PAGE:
I know all my friends want police violence to stop as much as I do. But we must understand that there are no reforms that can change the values at the very foundation of American policing, and those are white supremacy, patriarchy, and violence. We don’t need kinder, gentler slave catching patrols. We don’t need …Continue reading "American policing can’t be reformed"
I’m sure this only scratches the surface because it only tracks incidents of police violence that are reported on Twitter but I really appreciate folks (including Durham lawyer Greg Doucette) for putting this together. See also The Guardian‘s site The Counted, which they created to track police killings in 2015 because no-one else was even …Continue reading "Mapping police brutality"
I just sent the following letter to the Mayor and Town Council of Chapel Hill and cross-posted at orangepolitics.org/2011/11/guns-over-franklin
I was extremely disappointed to see the Town handle the anarchist break-in at the Yates Building so poorly after working so well with the activists at Occupy Chapel Hill/Carrboro for the past month. What happened last weekend played into every simplistic anarcho-fantasy about jack-booted thugs violently protecting the wealthy. That’s not the Chapel Hill we know, but there is a vocal group of residents that now may never believe otherwise.
I’m undecided about Jim Neal’s specific proposal for an independent commission to study the events of last weekend. Do we really have to empanel a committee to tell us what almost everyone knows (at least in retrospect), which is that the police action was unnecessarily forceful and overly broad? However, I very much want and need some clearer answers from the Town of Chapel Hill.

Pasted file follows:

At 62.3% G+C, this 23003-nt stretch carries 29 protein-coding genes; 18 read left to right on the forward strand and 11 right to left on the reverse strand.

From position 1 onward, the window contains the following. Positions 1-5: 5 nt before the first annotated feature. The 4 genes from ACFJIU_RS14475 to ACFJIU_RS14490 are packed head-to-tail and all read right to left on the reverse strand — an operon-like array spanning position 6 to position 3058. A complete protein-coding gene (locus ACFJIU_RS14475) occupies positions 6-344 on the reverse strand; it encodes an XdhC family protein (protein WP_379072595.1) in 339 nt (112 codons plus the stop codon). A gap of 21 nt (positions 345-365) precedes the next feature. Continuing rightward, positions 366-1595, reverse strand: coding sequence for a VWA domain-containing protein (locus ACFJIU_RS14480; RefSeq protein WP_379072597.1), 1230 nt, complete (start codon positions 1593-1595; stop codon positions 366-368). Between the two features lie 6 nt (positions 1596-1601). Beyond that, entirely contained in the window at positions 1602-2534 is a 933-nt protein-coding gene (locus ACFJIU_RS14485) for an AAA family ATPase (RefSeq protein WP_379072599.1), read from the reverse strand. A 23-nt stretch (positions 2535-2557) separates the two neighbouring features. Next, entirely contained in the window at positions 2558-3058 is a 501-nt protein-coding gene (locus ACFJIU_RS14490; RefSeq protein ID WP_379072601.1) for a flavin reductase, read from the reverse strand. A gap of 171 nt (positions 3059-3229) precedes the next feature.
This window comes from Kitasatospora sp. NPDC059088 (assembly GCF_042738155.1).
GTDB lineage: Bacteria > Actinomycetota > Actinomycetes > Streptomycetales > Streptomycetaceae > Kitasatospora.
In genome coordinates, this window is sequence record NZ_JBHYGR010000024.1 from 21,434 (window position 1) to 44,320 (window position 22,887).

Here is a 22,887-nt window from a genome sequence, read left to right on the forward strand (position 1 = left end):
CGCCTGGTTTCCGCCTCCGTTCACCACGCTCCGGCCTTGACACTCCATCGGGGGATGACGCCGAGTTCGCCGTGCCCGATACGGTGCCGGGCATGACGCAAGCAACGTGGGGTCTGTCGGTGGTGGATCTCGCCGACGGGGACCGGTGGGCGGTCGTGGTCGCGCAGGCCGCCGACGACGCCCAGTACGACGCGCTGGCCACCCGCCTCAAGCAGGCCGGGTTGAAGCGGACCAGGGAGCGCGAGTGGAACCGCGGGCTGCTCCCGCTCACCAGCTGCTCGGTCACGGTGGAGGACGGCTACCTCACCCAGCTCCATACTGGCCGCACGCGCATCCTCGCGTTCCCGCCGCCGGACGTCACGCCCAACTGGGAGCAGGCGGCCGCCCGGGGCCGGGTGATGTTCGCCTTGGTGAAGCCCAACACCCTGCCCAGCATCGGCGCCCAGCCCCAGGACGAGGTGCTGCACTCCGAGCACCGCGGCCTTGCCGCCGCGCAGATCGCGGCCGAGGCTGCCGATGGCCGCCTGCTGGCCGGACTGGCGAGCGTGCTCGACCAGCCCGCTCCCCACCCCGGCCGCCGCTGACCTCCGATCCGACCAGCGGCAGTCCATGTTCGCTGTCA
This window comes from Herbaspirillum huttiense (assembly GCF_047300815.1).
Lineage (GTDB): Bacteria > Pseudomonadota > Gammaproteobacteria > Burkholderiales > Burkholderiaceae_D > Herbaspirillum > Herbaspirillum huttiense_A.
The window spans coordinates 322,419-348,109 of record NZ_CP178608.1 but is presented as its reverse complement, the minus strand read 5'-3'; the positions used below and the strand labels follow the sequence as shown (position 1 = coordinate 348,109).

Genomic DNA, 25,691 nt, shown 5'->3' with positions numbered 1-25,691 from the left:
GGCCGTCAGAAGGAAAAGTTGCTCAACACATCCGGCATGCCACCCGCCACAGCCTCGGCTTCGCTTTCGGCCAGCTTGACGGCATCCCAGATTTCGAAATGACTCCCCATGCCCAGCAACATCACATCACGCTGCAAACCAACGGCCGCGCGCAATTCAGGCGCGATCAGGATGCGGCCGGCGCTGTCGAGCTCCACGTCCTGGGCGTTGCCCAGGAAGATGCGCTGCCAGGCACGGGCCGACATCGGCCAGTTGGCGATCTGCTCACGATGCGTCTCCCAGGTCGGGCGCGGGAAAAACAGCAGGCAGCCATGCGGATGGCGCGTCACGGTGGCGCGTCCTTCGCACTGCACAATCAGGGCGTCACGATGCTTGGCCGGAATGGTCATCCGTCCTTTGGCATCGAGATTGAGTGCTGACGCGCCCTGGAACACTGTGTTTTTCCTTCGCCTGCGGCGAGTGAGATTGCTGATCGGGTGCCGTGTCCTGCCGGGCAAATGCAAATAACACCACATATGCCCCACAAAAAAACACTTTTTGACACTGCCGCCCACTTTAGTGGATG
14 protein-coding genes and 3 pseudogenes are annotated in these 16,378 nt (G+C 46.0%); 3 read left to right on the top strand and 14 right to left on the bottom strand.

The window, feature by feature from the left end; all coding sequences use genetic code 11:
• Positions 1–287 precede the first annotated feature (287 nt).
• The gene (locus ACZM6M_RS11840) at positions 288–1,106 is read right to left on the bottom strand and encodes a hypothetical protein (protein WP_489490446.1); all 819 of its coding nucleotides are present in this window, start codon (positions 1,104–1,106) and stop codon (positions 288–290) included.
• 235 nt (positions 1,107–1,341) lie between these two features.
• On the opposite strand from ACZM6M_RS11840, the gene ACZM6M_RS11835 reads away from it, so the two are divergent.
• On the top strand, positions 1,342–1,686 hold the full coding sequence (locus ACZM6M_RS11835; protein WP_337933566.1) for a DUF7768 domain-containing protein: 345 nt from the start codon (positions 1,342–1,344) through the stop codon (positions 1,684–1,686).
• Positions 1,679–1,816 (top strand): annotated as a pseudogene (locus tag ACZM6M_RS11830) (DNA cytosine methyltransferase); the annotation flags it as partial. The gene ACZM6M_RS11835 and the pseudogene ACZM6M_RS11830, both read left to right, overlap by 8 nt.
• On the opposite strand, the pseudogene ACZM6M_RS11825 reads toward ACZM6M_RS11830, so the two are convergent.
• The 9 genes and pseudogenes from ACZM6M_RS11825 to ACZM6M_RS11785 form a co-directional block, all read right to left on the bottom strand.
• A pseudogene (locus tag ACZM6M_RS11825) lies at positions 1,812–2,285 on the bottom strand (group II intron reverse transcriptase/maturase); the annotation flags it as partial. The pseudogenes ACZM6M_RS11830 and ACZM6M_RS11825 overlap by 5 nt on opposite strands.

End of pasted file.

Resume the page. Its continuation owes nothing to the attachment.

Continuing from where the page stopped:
I understand that the police’s action was taken out of fear of violence, which was rationally based on the (limited) information they had at the time. But it was hardly the only tactic available to the Town. The range of options available could have included sending a plainclothes officer or civilian staffer to communicate with the group, possibly to negotiate or just to give them a deadline to leave. It’s not as if Riddle was being deprived of his non-use of the property, so there should have been time to consult the Mayor and maybe even other community leaders who would have provided valuable insight into the real risks involved (or not involved) before endangering the public by brandishing assault rifles on West Franklin Street and detaining people guilty of nothing but standing on a public sidewalk.
The people of Chapel Hill are owed an explanation and an obligation to try to avoid any further such actions. Below are my suggestions for how the Town can work to make amends and rebuild trust…Continue reading "Guns over Franklin Street"